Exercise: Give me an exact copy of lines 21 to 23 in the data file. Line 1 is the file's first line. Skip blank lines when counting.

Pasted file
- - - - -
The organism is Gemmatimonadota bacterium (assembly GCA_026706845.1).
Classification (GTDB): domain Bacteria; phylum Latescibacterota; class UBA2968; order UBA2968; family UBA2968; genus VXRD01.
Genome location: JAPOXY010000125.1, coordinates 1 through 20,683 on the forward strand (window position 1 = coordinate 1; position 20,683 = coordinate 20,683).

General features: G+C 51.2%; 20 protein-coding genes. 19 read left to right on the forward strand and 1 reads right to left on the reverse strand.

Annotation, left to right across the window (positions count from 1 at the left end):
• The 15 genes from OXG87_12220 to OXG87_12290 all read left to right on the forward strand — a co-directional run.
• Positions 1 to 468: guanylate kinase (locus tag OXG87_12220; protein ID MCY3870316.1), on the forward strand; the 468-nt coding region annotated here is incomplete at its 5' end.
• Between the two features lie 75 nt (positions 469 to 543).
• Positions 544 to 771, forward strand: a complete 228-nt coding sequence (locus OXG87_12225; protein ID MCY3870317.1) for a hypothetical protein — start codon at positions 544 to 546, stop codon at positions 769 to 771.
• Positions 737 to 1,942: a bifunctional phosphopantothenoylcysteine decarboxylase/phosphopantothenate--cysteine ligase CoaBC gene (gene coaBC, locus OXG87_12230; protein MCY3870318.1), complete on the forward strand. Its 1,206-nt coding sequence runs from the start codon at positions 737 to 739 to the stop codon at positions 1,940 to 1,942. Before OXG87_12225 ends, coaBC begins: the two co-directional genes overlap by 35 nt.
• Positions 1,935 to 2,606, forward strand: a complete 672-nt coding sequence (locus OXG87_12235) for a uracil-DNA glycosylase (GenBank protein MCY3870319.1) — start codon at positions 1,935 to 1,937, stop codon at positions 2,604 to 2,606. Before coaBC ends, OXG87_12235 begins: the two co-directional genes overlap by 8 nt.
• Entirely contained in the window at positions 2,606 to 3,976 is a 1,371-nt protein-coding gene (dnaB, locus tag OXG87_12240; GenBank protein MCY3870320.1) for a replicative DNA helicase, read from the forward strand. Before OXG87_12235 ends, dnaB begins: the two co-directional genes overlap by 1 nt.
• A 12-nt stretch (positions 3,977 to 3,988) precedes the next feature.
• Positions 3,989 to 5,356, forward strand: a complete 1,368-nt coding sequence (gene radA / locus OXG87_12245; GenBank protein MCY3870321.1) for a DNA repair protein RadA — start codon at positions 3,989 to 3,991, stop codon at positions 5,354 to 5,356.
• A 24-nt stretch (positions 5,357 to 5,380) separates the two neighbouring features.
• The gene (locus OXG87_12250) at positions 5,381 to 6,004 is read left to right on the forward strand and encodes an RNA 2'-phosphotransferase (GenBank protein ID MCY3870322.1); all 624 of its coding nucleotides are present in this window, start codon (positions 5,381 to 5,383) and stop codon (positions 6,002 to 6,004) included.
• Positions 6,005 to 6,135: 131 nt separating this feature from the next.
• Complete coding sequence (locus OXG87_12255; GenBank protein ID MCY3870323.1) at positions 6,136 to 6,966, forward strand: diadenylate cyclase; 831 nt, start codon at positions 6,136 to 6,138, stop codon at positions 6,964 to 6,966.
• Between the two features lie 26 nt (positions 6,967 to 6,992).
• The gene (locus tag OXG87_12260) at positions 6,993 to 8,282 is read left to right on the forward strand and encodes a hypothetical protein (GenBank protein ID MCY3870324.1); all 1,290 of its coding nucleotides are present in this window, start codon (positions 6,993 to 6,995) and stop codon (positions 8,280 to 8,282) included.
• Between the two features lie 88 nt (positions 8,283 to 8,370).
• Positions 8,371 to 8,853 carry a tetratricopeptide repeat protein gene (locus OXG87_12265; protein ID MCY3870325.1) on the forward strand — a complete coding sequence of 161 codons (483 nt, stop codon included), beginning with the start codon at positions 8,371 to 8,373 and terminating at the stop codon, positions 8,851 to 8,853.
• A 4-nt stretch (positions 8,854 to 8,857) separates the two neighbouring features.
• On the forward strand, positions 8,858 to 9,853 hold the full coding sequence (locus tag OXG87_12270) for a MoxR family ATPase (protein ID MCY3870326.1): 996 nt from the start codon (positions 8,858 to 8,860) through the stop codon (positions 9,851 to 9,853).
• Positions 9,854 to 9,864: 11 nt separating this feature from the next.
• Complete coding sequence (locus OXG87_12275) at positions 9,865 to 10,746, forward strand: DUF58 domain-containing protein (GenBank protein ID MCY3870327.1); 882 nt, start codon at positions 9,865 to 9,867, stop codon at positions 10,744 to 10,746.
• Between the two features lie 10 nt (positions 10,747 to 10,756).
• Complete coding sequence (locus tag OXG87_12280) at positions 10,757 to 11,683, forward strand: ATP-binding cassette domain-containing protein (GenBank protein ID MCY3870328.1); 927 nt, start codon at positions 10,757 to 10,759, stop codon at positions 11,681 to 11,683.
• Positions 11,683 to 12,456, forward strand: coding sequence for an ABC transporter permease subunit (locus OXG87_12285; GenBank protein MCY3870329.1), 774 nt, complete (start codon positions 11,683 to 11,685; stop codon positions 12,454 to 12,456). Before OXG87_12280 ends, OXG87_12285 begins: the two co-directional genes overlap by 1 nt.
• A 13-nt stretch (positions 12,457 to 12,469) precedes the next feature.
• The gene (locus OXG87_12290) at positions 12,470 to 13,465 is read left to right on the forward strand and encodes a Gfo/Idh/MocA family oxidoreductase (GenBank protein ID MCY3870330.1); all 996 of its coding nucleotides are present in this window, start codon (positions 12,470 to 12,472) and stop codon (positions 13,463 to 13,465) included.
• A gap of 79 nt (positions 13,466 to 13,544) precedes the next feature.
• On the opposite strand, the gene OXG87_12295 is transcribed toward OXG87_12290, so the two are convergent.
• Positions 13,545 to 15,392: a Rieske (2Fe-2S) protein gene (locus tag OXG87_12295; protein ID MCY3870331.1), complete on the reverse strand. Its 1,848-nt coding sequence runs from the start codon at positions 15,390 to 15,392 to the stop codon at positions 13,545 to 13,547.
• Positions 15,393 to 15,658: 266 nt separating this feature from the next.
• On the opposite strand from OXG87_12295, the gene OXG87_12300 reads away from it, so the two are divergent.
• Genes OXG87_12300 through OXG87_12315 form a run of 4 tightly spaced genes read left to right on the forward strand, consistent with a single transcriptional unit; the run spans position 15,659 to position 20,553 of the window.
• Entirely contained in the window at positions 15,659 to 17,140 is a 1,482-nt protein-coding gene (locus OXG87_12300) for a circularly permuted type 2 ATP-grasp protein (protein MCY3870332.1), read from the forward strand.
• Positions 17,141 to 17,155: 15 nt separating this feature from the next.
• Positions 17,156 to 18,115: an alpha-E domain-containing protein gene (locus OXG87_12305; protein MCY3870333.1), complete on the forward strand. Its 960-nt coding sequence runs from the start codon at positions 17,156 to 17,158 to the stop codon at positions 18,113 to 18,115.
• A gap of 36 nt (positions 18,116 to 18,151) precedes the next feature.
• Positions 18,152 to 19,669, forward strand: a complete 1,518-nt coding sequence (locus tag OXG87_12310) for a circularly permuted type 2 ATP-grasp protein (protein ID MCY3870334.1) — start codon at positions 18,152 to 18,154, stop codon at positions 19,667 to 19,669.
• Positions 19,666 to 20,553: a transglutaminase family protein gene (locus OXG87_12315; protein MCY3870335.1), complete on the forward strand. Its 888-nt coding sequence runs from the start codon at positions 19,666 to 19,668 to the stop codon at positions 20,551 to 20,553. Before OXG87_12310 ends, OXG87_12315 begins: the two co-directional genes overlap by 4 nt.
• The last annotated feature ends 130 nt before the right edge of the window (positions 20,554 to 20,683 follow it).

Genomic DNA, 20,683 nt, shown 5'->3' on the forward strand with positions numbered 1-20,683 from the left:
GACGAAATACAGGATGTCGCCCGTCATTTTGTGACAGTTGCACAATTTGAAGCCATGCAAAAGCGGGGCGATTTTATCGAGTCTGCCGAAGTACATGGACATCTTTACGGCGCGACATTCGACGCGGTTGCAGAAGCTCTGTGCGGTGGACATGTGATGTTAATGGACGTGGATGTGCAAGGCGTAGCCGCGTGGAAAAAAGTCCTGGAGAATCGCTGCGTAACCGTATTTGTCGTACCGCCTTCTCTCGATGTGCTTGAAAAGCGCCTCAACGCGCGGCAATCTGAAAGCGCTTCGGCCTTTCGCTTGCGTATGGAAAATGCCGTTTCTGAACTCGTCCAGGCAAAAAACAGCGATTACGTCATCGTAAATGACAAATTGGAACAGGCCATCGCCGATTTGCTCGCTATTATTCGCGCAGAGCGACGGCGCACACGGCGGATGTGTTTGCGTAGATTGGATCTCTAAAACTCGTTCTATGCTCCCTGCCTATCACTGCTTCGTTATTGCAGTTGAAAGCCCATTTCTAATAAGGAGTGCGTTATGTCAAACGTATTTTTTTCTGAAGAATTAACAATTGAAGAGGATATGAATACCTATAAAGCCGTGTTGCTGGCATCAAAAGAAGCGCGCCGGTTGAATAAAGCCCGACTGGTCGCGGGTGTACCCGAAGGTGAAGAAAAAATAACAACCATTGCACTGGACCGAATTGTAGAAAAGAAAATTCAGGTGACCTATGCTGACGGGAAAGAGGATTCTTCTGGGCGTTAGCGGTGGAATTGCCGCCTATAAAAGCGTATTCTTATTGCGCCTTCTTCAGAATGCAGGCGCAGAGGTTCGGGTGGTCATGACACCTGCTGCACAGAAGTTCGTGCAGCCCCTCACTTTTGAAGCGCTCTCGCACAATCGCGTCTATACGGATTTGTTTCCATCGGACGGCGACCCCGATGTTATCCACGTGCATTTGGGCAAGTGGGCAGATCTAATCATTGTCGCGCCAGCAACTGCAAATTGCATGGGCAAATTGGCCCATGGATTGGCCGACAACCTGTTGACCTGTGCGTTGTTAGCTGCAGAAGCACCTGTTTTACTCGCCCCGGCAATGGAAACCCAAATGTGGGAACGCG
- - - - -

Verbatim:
• Between the two features lie 88 nt (positions 8,283 to 8,370).
• Positions 8,371 to 8,853 carry a tetratricopeptide repeat protein gene (locus OXG87_12265; protein ID MCY3870325.1) on the forward strand — a complete coding sequence of 161 codons (483 nt, stop codon included), beginning with the start codon at positions 8,371 to 8,373 and terminating at the stop codon, positions 8,851 to 8,853.
• A 4-nt stretch (positions 8,854 to 8,857) separates the two neighbouring features.